Sailing To Infinity


Looking at this photo reminded me of something.  If you stand looking out to sea it could be that at some stage you will see a ship sailing off into the distance.  “There she goes”.   As the ship continues its journey it appears to get smaller and smaller until it eventually disappears over the horizon.  Now imagine that on a far distant shore there stands someone just like yourself, looking out to sea.  All of a sudden a ship appears on the horizon, ”here she comes”,  and seems to be getting bigger and bigger as it nears the shore.

The ship getting smaller and then bigger again is, of course, an illusion.  At no time during the course of the journey did the size of the ship change.  It may be worth me mentioning to you that what I have just described to you is the cycle of birth and death.  We use our vehilcle, or ship (physical body) to sail from one shore to the other across the ocean of life.  As we leave one dimension with our loved ones seeing us off, ”there he goes”, seemingly diminishing in size, we enter and grow into another, with loved ones welcoming us, ”here he comes”.

At no time during the course of the journey did ”who we really are” grow or diminish in size ; we were always Divine Spirit in all its infinite glory.

The photograph above was very kindly provided by Author and Photographer Janet Beasley of JLB Creatives.  Please follow the link below to access Janet’s blog.  Janet is a featured author at loveahappyending.com

http://jlbcreatives.blogspot.com/p/about-janet.html

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That Sinking Feeling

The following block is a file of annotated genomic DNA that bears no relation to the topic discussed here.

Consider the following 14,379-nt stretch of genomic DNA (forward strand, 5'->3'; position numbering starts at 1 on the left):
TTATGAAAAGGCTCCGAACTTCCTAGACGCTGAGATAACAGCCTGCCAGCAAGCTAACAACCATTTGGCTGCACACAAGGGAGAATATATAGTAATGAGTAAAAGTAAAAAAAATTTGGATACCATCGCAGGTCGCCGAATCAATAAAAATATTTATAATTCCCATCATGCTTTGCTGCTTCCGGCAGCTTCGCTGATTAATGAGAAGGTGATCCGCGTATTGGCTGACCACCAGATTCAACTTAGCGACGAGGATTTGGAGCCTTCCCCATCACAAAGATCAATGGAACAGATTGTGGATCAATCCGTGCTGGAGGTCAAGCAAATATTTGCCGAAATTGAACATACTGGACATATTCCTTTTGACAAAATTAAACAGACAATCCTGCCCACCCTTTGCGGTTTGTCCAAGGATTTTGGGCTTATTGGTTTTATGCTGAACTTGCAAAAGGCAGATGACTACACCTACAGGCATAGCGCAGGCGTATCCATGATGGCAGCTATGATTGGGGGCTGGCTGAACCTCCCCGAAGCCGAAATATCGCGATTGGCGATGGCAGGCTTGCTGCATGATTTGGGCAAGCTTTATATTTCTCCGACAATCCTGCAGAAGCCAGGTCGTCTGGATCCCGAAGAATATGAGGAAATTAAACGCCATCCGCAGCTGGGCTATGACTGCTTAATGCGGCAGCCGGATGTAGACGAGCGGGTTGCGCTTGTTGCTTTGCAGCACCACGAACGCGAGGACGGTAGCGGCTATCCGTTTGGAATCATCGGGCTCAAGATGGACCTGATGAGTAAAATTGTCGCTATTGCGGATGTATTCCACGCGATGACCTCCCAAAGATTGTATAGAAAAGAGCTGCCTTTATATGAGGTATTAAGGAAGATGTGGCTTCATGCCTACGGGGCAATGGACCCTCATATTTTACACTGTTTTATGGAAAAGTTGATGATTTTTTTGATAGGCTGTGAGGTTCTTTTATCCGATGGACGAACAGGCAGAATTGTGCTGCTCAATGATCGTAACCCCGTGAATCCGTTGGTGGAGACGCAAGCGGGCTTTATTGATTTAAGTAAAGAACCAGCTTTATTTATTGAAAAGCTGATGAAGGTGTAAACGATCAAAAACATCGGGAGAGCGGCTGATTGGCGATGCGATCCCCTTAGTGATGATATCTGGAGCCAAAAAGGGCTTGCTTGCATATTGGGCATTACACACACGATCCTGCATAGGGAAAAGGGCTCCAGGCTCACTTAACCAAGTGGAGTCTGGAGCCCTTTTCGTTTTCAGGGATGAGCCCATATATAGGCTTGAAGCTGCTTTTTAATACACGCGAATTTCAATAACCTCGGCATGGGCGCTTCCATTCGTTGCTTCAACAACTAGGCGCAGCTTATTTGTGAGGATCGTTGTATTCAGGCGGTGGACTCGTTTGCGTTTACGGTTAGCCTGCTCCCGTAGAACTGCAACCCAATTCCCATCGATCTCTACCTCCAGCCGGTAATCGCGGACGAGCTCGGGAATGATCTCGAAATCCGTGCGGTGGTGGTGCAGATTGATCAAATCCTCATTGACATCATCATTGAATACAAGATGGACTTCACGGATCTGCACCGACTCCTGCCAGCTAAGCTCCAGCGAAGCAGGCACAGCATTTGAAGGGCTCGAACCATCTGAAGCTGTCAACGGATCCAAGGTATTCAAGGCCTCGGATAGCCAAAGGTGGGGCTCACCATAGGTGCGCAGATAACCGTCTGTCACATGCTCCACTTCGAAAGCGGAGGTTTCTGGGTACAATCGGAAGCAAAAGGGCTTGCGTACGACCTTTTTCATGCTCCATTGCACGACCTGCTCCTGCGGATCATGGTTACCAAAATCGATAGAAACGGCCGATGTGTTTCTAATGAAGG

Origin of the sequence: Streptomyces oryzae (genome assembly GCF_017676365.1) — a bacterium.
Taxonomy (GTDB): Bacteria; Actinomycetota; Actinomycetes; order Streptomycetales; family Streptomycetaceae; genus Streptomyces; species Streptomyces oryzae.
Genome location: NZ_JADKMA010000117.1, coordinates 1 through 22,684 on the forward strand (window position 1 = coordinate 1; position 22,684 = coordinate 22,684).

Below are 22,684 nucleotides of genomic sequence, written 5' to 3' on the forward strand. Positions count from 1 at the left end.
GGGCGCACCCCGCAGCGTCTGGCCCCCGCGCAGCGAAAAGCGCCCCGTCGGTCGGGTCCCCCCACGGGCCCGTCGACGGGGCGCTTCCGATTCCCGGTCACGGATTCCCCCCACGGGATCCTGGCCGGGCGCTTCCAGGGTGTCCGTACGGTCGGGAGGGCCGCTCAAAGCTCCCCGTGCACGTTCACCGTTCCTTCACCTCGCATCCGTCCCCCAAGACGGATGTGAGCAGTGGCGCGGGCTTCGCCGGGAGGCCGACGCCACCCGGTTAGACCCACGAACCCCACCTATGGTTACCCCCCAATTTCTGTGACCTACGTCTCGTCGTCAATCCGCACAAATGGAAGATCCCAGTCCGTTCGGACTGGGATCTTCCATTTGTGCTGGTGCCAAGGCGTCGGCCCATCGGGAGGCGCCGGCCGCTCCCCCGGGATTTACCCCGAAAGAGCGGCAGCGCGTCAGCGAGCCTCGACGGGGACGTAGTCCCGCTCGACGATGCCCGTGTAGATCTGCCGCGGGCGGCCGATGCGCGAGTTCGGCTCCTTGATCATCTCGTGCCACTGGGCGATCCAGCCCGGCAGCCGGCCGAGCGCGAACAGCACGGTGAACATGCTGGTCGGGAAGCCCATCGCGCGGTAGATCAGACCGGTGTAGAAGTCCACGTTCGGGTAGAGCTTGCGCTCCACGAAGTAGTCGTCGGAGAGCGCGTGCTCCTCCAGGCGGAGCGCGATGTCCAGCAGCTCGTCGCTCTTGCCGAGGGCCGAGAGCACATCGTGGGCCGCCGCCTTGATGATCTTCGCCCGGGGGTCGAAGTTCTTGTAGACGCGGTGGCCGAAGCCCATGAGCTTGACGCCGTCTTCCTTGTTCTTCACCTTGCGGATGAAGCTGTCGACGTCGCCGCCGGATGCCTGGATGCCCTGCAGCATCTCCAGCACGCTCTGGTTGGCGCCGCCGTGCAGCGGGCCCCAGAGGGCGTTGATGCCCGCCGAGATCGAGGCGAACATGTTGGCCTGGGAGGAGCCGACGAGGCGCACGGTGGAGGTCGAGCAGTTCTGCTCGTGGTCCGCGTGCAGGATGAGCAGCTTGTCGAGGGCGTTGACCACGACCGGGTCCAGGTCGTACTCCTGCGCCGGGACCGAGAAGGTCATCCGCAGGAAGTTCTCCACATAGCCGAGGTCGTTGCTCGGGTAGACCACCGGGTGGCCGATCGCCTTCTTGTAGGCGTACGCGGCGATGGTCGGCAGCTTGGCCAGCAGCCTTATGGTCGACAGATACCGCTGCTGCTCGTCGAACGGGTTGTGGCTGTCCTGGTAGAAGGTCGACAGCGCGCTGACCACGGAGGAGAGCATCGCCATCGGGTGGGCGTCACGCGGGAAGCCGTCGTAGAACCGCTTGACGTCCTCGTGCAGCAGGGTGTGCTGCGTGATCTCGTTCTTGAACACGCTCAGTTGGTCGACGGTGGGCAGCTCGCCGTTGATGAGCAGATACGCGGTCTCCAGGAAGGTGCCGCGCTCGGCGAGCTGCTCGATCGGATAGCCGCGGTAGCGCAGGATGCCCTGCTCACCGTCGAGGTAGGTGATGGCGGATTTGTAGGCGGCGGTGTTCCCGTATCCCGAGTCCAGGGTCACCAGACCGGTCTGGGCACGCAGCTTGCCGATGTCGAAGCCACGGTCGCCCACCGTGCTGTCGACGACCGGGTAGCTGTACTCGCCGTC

A yogi once challenged Sri Sathya Sai Baba to a contest of powers; of course, as you would expect, Baba did not even entertain the yogi and treated the request with the contempt it deserved.  The yogi had organised an event, during which he was going to walk on water, and his thinking was that if he could get Swami to attend, his name would attract huge crowds, thus giving the yogi a chance to make some good money.  The day of the event came, and in front of the gathered crowd, the yogi stepped out onto a large vat of water and promptly sank!  Speaking about this some time later Baba said that the yogi’s downfall was that he allowed his judgement to be swayed by his ego.  Once the ego entered into the equation the yogi was always going to be a loser.  This story prompts me to muse on the powers that yogis have and whether having such powers makes someone a spiritually enlightened person.

I remember reading Autobiography Of A Yogi by Paramahansa Yogananda.  Yogananda wrote about how he went in search of his guru.  Before he met Sri Yukteshwa Giri, who would evetually become his guru and master, Yogananda encountered several others who seemingly had amazing powers and would have made ideal teachers.  There was the levitating saint and the swami who wrestled with tigers and always won.  But the astute young Yogananda saw all these things for what they really were, which was nothing more than novelty.  he was not interested in showmanship; he was searching for enlightenment.  To us mere mortals a levitating yogi or a tiger wrestling yogi would surely be the ultimate guru.  But in truth, although it takes a great and prolonged period of spiritual discipline before an individual could levitate or walk on water, the yogis who develop these powers are actually quite selfish.

You don’t develop such powers by devoting your life to others, you develop them by devoting your life, by and large, to yourself.  As Baba always said, in this age of vast change the simplest and most effective way to reach God (enlightenment) is to engage in the selfless service of others; for to serve others is to serve God; God being present in all human beings.  This action of selfless service is called Karma Yoga; yoga meaning union with God.  It is said that those who use their precious time here on the Earth to develop amazing yogic powers without giving of their time in service to humanity do not become truly enlightened.  To devote so much time in developing powers of showmanship would imply that there is always going to be an attachment to the ego-self.  A truly enlightened being, Buddha for example, would have been in a permanent state of bliss because he transcended the ego.  Whereas the yogis in question would merely have flitted in and out of a blissful state.